Rat Traps and Trapping Rats
Rat Trapping Tips
- The top rule for using any rat trap is to use plenty of traps. You may need more traps than you think is warranted when trapping rats. Usually, the rat population is larger than expected.
- Make sure that you are catching rats and not mice. A typical mouse trap is not big enough to catch rats.
- Place rat traps in high-activity areas of the rat colony. These areas may include darkened corners, along walls, behind appliances and objects, and all areas where droppings are evident. Since rats need to touch surfaces as they move, place them accordingly.
- Place rat traps spaced from 15-20 feet apart. Remember to place them touching a wall since rats like to run along walls to avoid detection.
- Since rats prefer enclosed, safe locations, use Protecta Bait Stations with the T-Rex Snap Traps. These stations will shelter the rat; encouraging it to enter and protect non-targeted animals and children from the harm of the snap trap. The Victor Snap Traps are fine traps, but its height will not fit into bait stations. If this is the case, you can get a cardboard box, cut holes in it and place it over the Victor Snap Trap. This method is not tampered resistant, however.
- Position rat traps to maximize the chances of rats to cross over the traps during their natural travels along their runways. Set snap traps extended at a right angle from a wall with the trigger end almost touching the wall. If rat traps are set parallel to the wall, set them in pairs with triggers situated to intercept the rats from either direction.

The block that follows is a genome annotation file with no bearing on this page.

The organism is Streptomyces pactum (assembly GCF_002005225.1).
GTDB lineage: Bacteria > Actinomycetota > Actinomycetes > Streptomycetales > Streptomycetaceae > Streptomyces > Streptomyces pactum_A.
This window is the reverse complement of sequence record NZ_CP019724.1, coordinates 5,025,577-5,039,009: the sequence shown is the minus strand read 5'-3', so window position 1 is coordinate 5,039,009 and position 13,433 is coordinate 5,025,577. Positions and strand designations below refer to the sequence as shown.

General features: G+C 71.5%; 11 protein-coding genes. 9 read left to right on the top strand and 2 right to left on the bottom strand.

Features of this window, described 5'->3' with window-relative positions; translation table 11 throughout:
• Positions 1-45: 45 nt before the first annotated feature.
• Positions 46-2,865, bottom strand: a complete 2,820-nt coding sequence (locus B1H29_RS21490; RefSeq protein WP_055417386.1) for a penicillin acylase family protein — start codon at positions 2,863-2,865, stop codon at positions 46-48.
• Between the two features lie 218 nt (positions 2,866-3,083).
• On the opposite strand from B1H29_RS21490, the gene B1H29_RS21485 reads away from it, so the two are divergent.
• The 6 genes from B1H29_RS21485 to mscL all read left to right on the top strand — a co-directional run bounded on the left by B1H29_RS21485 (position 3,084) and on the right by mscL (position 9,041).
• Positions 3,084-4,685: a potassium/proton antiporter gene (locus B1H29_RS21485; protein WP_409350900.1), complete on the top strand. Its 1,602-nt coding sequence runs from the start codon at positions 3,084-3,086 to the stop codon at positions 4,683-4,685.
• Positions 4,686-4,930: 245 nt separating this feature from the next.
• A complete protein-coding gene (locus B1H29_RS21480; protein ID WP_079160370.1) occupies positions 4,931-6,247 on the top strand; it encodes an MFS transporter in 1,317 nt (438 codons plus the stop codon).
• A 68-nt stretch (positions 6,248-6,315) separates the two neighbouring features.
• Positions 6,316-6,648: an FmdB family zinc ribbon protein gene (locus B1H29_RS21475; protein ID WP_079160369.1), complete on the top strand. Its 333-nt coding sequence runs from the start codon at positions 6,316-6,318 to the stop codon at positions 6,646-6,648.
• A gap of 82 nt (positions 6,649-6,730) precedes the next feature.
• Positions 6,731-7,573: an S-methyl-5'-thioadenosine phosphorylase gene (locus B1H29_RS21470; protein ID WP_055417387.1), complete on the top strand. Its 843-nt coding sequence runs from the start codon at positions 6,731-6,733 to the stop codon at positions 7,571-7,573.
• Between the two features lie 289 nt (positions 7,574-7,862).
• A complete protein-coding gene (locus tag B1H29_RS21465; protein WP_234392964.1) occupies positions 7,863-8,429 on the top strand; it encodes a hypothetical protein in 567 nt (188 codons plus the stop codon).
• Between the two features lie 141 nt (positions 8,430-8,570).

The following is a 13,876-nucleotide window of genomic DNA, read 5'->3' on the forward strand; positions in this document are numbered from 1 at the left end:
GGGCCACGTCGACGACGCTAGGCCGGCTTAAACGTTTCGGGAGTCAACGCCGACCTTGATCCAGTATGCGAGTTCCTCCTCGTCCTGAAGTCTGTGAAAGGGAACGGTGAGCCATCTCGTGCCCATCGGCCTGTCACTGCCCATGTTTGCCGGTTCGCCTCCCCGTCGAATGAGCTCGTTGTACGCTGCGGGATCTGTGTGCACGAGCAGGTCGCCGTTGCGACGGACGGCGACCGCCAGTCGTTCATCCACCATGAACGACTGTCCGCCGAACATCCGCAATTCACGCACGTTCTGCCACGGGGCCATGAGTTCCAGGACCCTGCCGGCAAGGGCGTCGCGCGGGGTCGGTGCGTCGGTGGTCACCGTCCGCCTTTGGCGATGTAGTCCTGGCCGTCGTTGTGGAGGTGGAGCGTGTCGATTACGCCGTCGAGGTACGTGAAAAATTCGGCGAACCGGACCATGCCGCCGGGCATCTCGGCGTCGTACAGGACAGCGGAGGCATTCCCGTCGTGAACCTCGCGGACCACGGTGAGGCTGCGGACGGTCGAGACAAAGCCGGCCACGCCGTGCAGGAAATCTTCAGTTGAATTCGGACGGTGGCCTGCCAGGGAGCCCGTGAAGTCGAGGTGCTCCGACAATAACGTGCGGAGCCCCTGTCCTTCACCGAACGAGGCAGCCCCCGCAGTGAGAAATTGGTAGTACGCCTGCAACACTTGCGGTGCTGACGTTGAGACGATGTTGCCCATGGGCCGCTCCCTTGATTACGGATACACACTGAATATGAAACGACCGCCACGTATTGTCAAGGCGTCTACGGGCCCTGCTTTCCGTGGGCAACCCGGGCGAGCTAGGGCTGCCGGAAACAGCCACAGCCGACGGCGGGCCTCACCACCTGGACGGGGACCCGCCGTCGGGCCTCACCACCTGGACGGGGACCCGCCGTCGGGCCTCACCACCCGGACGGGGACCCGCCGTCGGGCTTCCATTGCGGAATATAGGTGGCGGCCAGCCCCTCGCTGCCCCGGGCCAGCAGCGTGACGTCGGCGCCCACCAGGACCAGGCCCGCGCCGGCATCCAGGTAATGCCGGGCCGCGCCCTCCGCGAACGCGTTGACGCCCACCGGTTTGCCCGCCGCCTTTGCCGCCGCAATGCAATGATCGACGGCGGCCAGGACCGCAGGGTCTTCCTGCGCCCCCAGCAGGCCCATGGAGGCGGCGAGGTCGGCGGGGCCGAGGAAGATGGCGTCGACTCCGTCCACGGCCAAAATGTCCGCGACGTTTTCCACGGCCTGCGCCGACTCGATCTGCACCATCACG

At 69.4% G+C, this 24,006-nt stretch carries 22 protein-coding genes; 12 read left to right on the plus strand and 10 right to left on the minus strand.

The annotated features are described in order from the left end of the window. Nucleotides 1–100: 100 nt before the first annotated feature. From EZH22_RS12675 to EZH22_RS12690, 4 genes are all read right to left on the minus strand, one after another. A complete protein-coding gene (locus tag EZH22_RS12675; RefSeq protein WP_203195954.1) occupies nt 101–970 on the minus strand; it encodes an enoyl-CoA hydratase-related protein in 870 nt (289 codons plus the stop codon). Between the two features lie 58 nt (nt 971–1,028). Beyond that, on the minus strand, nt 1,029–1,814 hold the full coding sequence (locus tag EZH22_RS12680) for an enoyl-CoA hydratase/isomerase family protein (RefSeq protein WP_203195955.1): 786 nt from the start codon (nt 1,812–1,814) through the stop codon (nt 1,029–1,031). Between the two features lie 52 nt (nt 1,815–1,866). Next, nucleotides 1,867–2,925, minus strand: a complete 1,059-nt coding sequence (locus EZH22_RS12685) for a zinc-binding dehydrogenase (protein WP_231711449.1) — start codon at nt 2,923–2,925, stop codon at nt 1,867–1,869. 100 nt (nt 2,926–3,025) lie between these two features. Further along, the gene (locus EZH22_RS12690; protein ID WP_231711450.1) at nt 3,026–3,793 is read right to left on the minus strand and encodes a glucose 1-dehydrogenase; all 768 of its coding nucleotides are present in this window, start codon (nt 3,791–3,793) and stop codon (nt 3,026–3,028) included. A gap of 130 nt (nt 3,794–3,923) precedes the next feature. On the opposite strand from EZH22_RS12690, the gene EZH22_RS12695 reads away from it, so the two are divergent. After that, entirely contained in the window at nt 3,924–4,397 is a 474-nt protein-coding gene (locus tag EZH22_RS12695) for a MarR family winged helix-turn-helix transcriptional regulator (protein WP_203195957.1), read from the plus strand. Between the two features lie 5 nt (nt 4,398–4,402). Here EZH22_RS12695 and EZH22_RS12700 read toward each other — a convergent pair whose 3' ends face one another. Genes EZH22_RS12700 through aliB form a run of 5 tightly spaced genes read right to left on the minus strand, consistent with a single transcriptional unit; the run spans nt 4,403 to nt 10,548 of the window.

- To trap Roof Rats, set traps on tree limbs, under vegetation on a backyard fence or trellis, or on other aboveground locations roof rats are known to frequent. Fasten the traps with wire to overhead pipes, rafters and beams.
- Rats are often shy of new objects and the placement of unset traps in a new location for a week or two will increase the opportunities for catching.
- Set out unset rat traps can be buried in grain, sawdust, or similar materials within an empty cardboard box or pie pan. Place the rat bait in small pieces near it and above it with the hidden trap below. Once the rats start taking the bait, set the traps. This set up will acclimate the rats to the traps, once adapted, set enough traps to kill a large percentage of the population before the rodents become " trap shy" This method is called mass trapping, catching them at a higher rate than they can repopulate and become shy of the trap.